Hastings Reef A Cairns Reef Management Area Jewel
Hastings Reef is the most visited reef in the northern section of the Great Barrier Reef Park.
If you consider only Outer Reefs the only other reef system that comes close to it in the number of visitors is Harding Reef in the Whitsunday Islands.
The reef is located about 55 kilometres from the Port of Cairns, near the continental shelf. Hastings Reef is a crescentic type reef of 1024 hectares (over 2,500 acres). To a Marine Scientist, that sentence says a great deal. For the rest of us, a little explanation
A crescentic type reef is one of five classifications of the reef and one of two considered a mature reef. The name describes the general shape of the reef, Crescent-shaped. The outside curve faces the Coral Sea. The top of the reef is generally flat. Over ten’s of thousand’s of year, the original reef patches cause sentiment that eventually filled the gaps between patches. New coral grew in the build-up area.
From a scuba diver’s point of view, this created two very distinct diving conditions. The windward side, facing the open sea, has walls with beautiful drop-offs to around 30 meters.
The current brings the possibilities of drift dives along the walls. Also, sightings of Pelagic fish are common. Pelagic fish are those who live in deep water away from shore and away from the bottom. Sharks, tuna, mackerel, and barracuda among many others are examples of Pelagic fish found in the Great Barrier Reef Park.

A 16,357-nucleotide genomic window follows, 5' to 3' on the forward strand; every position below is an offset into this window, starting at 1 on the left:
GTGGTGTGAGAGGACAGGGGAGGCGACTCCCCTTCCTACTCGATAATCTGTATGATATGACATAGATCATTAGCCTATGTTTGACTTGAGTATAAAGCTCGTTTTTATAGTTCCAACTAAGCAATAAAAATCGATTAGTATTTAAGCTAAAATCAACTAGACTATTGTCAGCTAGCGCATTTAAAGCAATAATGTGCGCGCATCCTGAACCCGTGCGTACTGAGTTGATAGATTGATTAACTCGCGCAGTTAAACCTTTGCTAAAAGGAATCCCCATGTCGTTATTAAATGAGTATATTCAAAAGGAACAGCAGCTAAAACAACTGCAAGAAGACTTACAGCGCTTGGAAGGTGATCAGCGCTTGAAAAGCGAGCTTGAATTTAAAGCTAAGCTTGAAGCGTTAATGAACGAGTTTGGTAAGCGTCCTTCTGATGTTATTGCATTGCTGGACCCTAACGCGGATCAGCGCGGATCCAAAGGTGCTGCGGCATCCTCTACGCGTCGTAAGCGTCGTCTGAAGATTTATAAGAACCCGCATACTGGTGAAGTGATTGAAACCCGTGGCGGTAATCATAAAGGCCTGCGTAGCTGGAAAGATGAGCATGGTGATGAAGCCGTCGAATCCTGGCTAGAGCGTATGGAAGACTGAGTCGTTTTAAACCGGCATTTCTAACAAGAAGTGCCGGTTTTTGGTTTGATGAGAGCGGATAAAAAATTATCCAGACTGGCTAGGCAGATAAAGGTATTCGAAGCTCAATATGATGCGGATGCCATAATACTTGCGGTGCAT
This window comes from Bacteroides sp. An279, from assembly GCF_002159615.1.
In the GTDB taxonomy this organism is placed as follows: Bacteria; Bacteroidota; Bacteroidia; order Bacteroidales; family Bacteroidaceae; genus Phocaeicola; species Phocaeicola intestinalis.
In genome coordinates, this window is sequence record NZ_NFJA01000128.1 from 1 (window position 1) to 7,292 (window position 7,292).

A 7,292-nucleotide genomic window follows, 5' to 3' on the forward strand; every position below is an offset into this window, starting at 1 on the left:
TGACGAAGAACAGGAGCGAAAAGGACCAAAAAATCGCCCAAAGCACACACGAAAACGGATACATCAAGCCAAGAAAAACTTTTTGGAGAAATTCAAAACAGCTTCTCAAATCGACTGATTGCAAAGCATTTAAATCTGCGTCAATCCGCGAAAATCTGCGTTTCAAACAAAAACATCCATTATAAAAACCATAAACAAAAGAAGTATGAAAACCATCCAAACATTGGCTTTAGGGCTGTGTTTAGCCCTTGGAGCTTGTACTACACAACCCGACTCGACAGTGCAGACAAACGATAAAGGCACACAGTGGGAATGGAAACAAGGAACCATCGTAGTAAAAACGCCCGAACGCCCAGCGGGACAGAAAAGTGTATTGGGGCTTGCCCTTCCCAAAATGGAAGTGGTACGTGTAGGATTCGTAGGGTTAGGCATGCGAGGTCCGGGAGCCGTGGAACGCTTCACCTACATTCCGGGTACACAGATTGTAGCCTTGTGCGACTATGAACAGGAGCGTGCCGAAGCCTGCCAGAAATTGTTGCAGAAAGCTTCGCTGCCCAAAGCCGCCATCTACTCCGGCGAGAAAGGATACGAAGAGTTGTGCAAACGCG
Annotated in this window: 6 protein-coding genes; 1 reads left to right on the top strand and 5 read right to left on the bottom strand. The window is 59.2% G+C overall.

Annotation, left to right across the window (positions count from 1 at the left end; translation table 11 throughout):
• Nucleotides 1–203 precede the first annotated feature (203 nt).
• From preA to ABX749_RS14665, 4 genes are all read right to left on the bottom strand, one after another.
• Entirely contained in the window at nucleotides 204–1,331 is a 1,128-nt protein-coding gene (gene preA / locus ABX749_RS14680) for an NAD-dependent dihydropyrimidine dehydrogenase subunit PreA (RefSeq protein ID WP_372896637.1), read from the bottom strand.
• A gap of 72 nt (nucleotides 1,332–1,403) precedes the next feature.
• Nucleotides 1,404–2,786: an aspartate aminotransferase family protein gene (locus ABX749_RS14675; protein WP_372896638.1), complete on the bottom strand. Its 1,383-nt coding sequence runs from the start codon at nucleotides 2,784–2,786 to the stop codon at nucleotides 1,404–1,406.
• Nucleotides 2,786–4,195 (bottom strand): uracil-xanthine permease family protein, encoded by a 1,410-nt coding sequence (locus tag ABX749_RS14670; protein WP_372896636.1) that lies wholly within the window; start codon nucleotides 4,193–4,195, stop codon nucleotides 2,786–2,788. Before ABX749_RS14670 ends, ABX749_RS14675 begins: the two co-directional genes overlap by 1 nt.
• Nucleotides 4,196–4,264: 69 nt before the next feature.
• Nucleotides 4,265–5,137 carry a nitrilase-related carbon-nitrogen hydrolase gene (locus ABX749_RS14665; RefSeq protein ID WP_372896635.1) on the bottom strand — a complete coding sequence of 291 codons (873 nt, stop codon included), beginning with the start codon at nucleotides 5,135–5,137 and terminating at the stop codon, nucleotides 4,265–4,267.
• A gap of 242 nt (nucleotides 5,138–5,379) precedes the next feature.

When conditions are rough on the windward side, the leeward conditions will be calmer. The difference in conditions between the two sides can be drastic. The top of the reef varies from about 6 meters deep to about 15 meters and makes for excellent diving and snorkelling. This reef is less effected from coastal conditions than the inner reefs so generally the visibility will be very good.
Hasting Reef Dive Sites.
The Great Barrier Reef Marine Park Authority who has control of the park has divided Hastings Reef into two segments, in typical government creativity they are Hastings Reef Locality 1 in the north and the Hasting Reef locality 2 for the southern portion of the reef.
A sort of conflicting report, the Great Barrier Reef Marine Park Authority states that the northern part of the reef especially the North East and North West portions have the highest coral density and the greater number of visitors. However, there are a higher number of mooring sites in locality 2.
The Great Barrier Reef Marine Park Authority, has created two public mornings which can be used by anyone who makes a reservation to use it. They have also issued twenty-one permits for private moorings.
These moorings are installed, maintained and controlled by private companies, mostly diving companies.
In addition to these sites, there are two areas designated for anchoring. The anchoring location starts 50 metres from the edge of the reef, and many Coral bommies can away from the reef itself.
A Bommie is a slang from Bombora which is an indigenous Australian word to describe the surf created when waves break over a submerged reef. A bommie is a small stand along with reef structure.
Often they are almost cylinder in shape, rising smartly from a sandy bottom, like a tin can.
Between the 23 mooring buoys, 13 km of Reef-line (not sure if that a real word, it underwater so you can not call it shoreline), 2024 hectares of the reef and the anchorage spots there is an almost unlimited number of potential dive sites.
Also, once you are more than 200 meters from the edge of the reef, you have more freedom for anchorages, therefore more diving on bommies.
For an interesting look at the Hastings reef place the following GPS coordinates into your Google earth: 16° 31.673′ S / 145° 59.672′ E, It is one of the private moorings used on the reef, the MV Reef Encounter maintains this one.